The year just started, but novelist Colm Tóibín has already delivered one of 2011’s best books. In The Empty Family, the Kirkus review said that the author “reconfirms his mastery of the short story.” With this collection, Tóibín spans place (Ireland, Spain, England) and time (19th century to present-day), stocking the book with characters, many gay, often struggling to reconcile their past with their present. Oh, and it’s way more sexually explicit than anything in his 2009 book, Brooklyn.


10 killer lines from Tóibín’s starred book:

“I, like anyone else who was born, will be condemned eventually to lie in darkness as long as time lasts.”

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“She disliked her husband only when he came to her at night in those first months; his fumbling and panting, his eager hands and his sour breath, gave her a sense that daylight and many layers of clothing and servants and large furnished rooms and chatter about politics or paintings were ways to distract people from feeling a revulsion towards each other.”

“No matter how much they talked of love or faithfulness or the unity of man and wife, no one would ever realize how apart people were in these hours, how deeply and singly themselves.”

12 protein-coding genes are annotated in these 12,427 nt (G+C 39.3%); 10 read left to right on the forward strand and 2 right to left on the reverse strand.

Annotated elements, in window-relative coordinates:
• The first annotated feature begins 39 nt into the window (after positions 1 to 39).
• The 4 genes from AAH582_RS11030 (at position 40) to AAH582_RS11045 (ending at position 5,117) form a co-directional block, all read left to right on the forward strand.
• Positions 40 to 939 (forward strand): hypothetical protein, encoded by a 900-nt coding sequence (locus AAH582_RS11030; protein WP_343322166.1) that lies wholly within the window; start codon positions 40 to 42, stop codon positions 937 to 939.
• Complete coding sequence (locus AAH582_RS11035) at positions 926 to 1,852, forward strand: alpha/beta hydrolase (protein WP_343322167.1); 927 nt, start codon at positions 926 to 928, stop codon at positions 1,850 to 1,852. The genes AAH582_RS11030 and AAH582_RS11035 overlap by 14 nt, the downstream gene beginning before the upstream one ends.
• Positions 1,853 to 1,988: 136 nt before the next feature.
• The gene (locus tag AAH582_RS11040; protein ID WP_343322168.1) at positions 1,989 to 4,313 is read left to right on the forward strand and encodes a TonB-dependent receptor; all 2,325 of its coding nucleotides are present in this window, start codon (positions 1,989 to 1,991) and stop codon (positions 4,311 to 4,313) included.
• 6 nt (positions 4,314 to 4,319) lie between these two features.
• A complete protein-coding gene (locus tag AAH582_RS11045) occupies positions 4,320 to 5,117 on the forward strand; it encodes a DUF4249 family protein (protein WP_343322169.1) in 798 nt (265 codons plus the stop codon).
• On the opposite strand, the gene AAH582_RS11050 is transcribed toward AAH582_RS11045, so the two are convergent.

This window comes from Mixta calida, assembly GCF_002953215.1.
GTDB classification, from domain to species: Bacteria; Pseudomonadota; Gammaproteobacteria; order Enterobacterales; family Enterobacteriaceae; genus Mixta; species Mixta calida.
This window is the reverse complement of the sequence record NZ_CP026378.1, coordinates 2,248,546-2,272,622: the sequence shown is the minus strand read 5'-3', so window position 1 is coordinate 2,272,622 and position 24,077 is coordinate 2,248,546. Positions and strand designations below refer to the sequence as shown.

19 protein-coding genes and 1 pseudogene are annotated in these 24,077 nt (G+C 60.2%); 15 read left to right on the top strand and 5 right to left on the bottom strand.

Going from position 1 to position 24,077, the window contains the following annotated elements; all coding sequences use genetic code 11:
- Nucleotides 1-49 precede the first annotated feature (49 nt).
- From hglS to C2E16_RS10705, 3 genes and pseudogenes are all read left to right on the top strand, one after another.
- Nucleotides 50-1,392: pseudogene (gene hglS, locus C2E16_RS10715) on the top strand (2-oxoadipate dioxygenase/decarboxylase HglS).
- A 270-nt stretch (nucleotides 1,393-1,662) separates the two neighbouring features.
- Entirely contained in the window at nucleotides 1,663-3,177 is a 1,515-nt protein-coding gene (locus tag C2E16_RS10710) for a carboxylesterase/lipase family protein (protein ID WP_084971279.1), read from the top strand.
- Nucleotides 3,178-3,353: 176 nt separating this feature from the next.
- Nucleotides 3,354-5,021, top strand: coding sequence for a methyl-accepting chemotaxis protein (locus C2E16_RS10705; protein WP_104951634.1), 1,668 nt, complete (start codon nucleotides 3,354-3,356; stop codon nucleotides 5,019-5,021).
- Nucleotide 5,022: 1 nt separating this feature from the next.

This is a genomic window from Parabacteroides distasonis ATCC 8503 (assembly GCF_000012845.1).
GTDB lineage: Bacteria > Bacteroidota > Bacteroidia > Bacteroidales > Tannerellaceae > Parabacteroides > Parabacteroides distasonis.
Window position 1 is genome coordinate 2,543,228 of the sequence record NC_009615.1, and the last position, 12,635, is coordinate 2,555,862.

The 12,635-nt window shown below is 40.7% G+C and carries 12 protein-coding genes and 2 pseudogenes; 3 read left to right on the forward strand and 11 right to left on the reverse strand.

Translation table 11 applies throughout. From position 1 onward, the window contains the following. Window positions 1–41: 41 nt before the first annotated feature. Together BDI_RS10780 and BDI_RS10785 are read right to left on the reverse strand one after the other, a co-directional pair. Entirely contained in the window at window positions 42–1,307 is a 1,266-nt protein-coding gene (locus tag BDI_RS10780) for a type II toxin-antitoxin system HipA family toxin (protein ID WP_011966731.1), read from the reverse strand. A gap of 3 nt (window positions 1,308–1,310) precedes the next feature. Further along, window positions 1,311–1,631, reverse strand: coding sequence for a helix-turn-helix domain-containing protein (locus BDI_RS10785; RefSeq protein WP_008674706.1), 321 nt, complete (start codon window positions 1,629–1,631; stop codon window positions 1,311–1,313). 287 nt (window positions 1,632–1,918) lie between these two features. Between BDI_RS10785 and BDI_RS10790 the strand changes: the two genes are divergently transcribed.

“Life, he said, life, that was the material that he used and needed. There could never be enough life. But it was only the beginning, of course, because life was thin.”

“It came to me that the sea is not a pattern, it is a struggle. . .The waves were like people battling out there, full of consciousness and will and destiny and an abiding sense of their own beauty.”

“The bitter past has come back to me tonight in these alien streets with a force that feels like violence.”

“Most of us are gay or straight; Donnacha simply made no effort, he took whatever came his way.”

“In her company there was never exactly silence, even when nothing was being said.”

“In my innocence, I believed there were no rules in an orgy.”

“Sometimes it’s the hardest thing to die, almost harder than to live.”


Pub info:

The Empty Family

Colm Tóibín

Scribner / Jan. 4, 2011 / 9781439138328 / $24.00